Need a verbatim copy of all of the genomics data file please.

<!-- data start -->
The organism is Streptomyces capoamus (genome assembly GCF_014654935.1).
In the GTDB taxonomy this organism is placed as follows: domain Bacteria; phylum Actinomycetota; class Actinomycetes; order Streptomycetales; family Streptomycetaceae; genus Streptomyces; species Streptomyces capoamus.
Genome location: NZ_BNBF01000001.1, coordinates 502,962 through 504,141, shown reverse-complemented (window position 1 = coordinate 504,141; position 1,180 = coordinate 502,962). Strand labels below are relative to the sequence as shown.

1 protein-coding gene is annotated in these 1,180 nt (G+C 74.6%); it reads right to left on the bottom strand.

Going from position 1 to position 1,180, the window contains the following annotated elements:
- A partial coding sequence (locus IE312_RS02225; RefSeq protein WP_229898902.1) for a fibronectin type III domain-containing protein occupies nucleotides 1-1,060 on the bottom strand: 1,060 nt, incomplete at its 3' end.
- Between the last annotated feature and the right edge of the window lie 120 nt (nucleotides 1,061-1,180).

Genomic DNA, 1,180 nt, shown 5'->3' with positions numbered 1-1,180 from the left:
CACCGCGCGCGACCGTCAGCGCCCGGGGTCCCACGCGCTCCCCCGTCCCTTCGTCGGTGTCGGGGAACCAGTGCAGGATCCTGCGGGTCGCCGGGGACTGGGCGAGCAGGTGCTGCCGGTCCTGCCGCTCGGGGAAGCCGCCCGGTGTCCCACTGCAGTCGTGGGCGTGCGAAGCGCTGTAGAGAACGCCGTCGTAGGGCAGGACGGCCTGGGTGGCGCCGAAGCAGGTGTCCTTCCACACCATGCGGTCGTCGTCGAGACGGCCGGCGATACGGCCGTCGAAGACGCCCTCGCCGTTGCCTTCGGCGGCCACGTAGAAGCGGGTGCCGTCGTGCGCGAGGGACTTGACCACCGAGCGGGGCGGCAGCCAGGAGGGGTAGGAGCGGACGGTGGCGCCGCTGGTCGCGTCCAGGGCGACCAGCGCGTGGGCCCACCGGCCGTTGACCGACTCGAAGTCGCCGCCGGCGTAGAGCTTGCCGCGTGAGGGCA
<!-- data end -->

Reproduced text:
The organism is Streptomyces capoamus (genome assembly GCF_014654935.1).
In the GTDB taxonomy this organism is placed as follows: domain Bacteria; phylum Actinomycetota; class Actinomycetes; order Streptomycetales; family Streptomycetaceae; genus Streptomyces; species Streptomyces capoamus.
Genome location: NZ_BNBF01000001.1, coordinates 502,962 through 504,141, shown reverse-complemented (window position 1 = coordinate 504,141; position 1,180 = coordinate 502,962). Strand labels below are relative to the sequence as shown.

1 protein-coding gene is annotated in these 1,180 nt (G+C 74.6%); it reads right to left on the bottom strand.

Going from position 1 to position 1,180, the window contains the following annotated elements:
- A partial coding sequence (locus IE312_RS02225; RefSeq protein WP_229898902.1) for a fibronectin type III domain-containing protein occupies nucleotides 1-1,060 on the bottom strand: 1,060 nt, incomplete at its 3' end.
- Between the last annotated feature and the right edge of the window lie 120 nt (nucleotides 1,061-1,180).

Genomic DNA, 1,180 nt, shown 5'->3' with positions numbered 1-1,180 from the left:
CACCGCGCGCGACCGTCAGCGCCCGGGGTCCCACGCGCTCCCCCGTCCCTTCGTCGGTGTCGGGGAACCAGTGCAGGATCCTGCGGGTCGCCGGGGACTGGGCGAGCAGGTGCTGCCGGTCCTGCCGCTCGGGGAAGCCGCCCGGTGTCCCACTGCAGTCGTGGGCGTGCGAAGCGCTGTAGAGAACGCCGTCGTAGGGCAGGACGGCCTGGGTGGCGCCGAAGCAGGTGTCCTTCCACACCATGCGGTCGTCGTCGAGACGGCCGGCGATACGGCCGTCGAAGACGCCCTCGCCGTTGCCTTCGGCGGCCACGTAGAAGCGGGTGCCGTCGTGCGCGAGGGACTTGACCACCGAGCGGGGCGGCAGCCAGGAGGGGTAGGAGCGGACGGTGGCGCCGCTGGTCGCGTCCAGGGCGACCAGCGCGTGGGCCCACCGGCCGTTGACCGACTCGAAGTCGCCGCCGGCGTAGAGCTTGCCGCGTGAGGGCA